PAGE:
Saturday, February 02, 2008

Speaking for the Dead

"It is human nature to look to the past, to the road we have travelled, to what has so far defined us. But only by leaving our past behind, can we then push onward, into an unknown tomorrow, into the dawn of a new future, into the light of a new beginning..." - Mohinder Suresh, Heroes character

The above quote is a fitting one for people like me. People who find joy in poring over old, crumbling records of long-dead people. People who love to stroll around scary-looking cemeteries to look at tombstones of relatives. Genealogy has always been a way for the living to reconnect with the dead.

Many people have a hard time understanding where they are going because they have yet to penetrate the secrets of the past. While it is true that we should not get stuck in the past, knowing of our past and our family's journey through time gives us a very good perspective of life.

Besides, if we don't seek the dead, who will sing their songs? Who will tell their stories? A colleague of mine told me dismissively once that he finds no use for old Spanish-era church records because they don't tell you anything. I have always used church records as my primary genealogical tool, and I have proven that, contrary to this colleague's pronouncement, I have gleaned a lot of people's stories in these records. Bits and pieces, true, but stories nonetheless. And, as I have already said, if I did not bother to go through these files, who will know about them?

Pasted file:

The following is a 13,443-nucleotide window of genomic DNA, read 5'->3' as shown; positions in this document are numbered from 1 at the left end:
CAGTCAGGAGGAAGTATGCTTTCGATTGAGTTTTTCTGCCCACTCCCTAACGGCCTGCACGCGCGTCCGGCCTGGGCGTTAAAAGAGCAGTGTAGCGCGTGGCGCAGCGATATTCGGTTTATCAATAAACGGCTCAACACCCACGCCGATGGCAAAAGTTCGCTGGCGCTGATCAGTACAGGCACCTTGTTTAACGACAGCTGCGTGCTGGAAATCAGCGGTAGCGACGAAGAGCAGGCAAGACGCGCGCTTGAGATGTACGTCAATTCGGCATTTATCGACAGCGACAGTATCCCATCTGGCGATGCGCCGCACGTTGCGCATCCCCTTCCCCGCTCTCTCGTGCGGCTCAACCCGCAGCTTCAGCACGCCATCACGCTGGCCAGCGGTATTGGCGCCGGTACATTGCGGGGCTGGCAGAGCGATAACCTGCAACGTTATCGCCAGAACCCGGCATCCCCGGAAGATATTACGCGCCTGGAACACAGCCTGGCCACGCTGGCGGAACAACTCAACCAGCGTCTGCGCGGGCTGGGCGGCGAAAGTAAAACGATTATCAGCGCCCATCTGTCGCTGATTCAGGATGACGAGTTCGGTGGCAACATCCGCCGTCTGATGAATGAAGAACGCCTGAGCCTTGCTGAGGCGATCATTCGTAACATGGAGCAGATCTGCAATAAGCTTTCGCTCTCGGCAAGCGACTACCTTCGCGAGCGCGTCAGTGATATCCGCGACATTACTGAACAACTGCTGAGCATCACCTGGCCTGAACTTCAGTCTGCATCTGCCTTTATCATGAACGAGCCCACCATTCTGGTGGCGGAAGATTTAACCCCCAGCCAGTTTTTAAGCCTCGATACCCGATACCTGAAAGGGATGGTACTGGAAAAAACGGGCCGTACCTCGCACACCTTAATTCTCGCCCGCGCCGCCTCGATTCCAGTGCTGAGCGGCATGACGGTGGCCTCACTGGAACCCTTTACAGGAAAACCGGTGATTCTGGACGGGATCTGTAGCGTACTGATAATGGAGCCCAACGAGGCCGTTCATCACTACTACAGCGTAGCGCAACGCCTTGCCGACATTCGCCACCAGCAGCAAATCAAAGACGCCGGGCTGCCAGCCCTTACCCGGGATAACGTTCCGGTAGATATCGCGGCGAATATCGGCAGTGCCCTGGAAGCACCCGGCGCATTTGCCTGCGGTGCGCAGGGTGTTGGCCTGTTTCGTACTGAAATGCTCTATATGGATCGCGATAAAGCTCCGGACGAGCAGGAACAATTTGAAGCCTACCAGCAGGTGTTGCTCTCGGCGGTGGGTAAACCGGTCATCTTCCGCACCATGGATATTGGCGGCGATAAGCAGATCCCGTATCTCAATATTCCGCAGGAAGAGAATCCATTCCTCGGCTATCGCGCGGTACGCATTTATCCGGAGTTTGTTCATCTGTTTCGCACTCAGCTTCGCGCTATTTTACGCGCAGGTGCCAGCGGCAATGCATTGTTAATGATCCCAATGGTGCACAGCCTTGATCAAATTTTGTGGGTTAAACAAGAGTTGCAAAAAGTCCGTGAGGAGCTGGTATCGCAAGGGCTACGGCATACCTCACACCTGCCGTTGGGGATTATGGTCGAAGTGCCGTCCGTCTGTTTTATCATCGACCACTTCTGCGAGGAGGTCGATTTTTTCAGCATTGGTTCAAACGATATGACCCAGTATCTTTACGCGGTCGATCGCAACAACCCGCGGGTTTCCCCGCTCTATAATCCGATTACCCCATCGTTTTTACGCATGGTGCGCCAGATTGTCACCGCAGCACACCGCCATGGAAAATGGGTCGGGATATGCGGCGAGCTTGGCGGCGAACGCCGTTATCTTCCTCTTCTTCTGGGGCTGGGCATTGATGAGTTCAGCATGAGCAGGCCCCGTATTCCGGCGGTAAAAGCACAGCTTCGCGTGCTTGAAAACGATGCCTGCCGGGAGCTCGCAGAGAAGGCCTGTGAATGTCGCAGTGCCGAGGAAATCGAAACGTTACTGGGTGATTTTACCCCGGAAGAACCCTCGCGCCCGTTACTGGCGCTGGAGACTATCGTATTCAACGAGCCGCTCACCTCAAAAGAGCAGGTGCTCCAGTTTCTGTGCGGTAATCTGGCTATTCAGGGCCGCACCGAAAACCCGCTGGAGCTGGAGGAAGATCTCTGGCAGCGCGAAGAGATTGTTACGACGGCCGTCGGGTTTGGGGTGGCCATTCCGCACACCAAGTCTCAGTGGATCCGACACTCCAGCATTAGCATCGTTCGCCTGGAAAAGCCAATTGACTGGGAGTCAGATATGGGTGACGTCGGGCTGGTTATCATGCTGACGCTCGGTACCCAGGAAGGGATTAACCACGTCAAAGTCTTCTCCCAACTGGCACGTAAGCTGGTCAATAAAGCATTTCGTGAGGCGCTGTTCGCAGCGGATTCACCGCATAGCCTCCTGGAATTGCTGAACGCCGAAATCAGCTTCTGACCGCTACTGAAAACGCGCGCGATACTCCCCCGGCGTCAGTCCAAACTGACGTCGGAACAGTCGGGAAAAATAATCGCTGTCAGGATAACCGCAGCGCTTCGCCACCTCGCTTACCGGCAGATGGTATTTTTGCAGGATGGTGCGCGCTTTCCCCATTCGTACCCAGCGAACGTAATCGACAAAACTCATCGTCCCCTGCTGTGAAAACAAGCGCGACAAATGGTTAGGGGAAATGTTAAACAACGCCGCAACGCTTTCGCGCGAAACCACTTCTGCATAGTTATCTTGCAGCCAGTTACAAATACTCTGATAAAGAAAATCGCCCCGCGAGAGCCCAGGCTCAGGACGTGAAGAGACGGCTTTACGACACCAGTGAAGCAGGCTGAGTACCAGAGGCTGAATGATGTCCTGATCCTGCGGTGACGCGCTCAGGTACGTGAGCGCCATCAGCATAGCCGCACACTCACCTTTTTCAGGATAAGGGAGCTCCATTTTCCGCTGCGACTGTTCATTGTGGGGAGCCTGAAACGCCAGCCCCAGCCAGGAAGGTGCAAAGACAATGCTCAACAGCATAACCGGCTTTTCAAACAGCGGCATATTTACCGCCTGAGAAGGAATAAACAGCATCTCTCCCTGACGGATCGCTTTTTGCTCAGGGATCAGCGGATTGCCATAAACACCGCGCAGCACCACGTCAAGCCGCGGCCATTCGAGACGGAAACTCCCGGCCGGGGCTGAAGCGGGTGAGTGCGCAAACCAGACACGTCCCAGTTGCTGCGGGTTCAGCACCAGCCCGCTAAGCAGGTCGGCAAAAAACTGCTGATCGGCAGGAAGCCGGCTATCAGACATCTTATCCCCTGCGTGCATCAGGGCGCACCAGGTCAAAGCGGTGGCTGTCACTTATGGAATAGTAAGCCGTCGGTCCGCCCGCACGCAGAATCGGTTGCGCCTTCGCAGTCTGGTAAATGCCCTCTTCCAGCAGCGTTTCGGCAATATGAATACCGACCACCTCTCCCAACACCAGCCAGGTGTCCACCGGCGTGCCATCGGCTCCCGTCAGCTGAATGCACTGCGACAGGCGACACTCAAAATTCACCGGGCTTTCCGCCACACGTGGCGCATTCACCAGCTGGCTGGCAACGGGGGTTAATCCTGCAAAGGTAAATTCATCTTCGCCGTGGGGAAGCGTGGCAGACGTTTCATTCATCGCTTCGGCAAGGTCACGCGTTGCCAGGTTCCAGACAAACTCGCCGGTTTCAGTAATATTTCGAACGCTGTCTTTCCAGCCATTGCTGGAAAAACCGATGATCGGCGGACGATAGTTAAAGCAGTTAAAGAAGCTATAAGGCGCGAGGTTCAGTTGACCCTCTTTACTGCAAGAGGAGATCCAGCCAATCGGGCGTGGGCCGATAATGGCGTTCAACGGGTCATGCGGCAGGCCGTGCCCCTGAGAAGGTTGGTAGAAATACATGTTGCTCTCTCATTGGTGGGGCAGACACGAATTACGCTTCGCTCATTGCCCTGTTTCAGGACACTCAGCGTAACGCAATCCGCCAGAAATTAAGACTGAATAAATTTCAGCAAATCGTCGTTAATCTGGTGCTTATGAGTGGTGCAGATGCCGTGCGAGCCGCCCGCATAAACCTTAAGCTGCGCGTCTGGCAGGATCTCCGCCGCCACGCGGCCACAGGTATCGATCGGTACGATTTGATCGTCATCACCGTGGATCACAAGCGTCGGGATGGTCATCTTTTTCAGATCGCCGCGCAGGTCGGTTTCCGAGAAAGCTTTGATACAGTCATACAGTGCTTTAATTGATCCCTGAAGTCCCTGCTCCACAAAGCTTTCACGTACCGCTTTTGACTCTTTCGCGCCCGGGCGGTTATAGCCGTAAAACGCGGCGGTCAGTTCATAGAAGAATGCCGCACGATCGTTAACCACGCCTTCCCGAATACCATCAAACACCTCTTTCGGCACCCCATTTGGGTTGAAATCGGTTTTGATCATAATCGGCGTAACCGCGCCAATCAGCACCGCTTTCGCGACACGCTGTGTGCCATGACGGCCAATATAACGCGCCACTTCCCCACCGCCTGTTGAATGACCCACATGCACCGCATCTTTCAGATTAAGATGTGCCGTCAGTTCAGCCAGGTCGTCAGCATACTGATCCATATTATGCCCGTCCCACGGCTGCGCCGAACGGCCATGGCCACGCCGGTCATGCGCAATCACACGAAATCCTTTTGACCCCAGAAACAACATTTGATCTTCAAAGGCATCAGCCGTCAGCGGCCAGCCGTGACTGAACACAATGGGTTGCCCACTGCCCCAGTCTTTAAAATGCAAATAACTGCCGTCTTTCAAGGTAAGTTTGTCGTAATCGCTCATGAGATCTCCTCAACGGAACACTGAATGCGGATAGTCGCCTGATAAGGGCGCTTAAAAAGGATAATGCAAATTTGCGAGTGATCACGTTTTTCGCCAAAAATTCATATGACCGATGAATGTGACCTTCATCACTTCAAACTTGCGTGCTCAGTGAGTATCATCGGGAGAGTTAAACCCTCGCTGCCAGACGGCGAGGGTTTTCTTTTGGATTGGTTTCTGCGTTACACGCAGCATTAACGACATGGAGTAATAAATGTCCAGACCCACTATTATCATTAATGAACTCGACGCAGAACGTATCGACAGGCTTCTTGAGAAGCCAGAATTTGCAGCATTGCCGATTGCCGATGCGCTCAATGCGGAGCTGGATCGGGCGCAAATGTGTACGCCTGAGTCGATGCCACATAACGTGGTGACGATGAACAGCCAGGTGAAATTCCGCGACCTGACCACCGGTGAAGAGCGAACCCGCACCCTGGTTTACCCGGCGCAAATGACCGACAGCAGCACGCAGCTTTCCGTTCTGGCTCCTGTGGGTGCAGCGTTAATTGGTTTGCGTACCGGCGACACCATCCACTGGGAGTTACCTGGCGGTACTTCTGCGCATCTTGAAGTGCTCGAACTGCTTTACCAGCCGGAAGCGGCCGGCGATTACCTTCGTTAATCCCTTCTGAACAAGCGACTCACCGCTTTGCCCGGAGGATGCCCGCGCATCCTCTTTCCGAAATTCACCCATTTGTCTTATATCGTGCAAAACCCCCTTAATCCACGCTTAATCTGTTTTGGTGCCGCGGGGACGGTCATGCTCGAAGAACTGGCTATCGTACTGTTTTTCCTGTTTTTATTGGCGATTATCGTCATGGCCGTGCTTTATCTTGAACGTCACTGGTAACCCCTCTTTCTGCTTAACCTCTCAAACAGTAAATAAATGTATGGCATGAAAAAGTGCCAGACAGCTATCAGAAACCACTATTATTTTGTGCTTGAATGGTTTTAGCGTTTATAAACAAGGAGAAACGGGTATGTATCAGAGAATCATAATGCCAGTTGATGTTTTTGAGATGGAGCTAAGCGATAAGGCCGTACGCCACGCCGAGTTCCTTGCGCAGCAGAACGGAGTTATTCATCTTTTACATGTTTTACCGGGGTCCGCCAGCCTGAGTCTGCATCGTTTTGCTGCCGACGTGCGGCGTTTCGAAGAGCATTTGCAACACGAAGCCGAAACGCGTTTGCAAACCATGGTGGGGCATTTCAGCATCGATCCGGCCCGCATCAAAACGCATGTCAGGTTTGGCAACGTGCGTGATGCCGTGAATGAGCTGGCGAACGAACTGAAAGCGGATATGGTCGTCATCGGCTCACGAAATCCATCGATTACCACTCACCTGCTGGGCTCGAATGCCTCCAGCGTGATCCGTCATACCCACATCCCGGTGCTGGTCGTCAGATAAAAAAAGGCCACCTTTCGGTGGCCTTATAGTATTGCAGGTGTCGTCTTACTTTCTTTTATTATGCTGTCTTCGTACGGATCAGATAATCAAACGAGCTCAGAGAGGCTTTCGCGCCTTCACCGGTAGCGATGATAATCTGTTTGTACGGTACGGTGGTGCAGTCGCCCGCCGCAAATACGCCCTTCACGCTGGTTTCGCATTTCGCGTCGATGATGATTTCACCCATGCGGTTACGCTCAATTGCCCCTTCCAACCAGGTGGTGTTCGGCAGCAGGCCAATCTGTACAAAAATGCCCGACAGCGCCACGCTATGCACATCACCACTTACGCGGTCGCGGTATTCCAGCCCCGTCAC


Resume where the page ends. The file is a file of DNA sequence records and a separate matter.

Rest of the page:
In a death record in Argao, in 1894, a certain Don Jose Saady caught my eyes. It obviously caught my attention because it was the first Arabic-sounding surname I encountered. He was described as a Catholic coming from Monte Libano, and was said to have been Syrian. Monte Libano is actually a mountain range in what is now modern-day Lebanon. He died because of a brawl with Domingo Camajalan. He was also Argao's Justice of the Peace at that time.

Who was this Syrian who became one of Argao, Cebu's last juezes de paz? He was further described as being married to someone, but his wife was not identified. Was she somewhere else? Did Don Jose Saady have kids left with his wife, who might have descendants today? He was buried in Argao's cemetery, so I can only imagine what his family must have felt back in Lebanon, not being able to visit their father's grave. Or perhaps they visisted later? We cannot tell.

The dead awaits our help in speaking for them. They who have gone to a hopefully better place can no longer tell their tales, so why not speak on their behalf?

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